Fed may disappear inside its shell this week

Some Fed watchers think the central bank will employ a "turtle strategy" and disappear inside its shell this week regarding its plans for tapering its monetary-policy stance. The minutes of the Fed's last meeting indicated that Fed officials would very much like to start slowing down the pace of quantitative easing program, given concerns about potential costs of the program.

Greg Robb
June 17, 2013, 1:50 PM
Market Watch

Many experts have told MarketWatch that they are expecting greater transparency from the Federal Reserve this week regarding its plans for tapering and eventually exiting an easy monetary-policy stance.

But other Fed watchers think the central bank will employ the turtle strategy, as in disappear inside its shell.

“We think there will be very little new information at the upcoming press conference,” despite “the brouhaha” over whether Fed Chairman Ben Bernanke will attempt to walk back the movement in rates witnessed since his now infamous statement that the central bank could reduce the pace of asset purchases in the next few meetings, wrote Tom Porcelli, chief U.S. economist at RBC Capital Markets LLC.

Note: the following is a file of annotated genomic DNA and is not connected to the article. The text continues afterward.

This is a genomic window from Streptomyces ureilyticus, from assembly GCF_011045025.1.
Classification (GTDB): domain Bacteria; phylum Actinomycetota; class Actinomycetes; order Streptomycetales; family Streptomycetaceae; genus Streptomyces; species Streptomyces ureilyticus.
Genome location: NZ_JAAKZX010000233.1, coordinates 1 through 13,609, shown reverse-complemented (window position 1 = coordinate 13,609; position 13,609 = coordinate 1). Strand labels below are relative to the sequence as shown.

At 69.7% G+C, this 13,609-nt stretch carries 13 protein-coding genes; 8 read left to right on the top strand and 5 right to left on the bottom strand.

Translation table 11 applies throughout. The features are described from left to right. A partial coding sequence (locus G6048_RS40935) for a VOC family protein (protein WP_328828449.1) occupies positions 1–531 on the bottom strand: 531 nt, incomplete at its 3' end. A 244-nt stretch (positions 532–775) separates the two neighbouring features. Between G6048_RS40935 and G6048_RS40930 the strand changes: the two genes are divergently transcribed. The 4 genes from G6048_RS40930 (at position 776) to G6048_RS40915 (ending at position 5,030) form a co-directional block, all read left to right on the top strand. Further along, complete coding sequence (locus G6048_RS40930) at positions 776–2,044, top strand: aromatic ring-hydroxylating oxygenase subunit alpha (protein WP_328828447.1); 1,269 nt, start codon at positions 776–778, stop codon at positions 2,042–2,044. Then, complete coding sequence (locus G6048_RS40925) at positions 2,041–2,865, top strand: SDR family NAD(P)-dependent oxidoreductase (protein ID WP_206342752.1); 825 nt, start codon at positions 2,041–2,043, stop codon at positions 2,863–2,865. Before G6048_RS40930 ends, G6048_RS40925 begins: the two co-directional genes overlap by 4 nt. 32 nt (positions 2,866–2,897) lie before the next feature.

Dean Maki, chief U.S. economist at Barclays, agreed that the Fed will hunker down. In an interview, he said the central bank has “no incentive” to limit its options at this point.

“There is no reason to make new promises about tapering. They are very much in data-dependent mode,” he said.

Interestingly, Maki said he believes Bernanke knew what he was doing when he made his “few meetings” comment.

The minutes of the Fed’s late April meeting indicated that Fed officials were alarmed that bond traders had pushed out the first tapering into 2014, he noted.

“This was further than the Fed had anticipated,” Maki said.

Many at the Fed would very much like to start slowing down the pace of purchases, given concerns about the potential costs of the program in terms of financial stability, Maki explained.

“Bernanke was alerting markets to that fact,” Maki said.

Porcelli agreed that the Fed has not acted the least bit concerned about recent market moves in the wake of Bernanke’s comments.

Maybe Fed officials share the view of former Minneapolis Fed President Gary Stern, who told MarketWatch last week that the increase in the 10-year Treasury rate 10_YEAR +1.87% since Bernanke’s comments was “hardly earth-shaking.”

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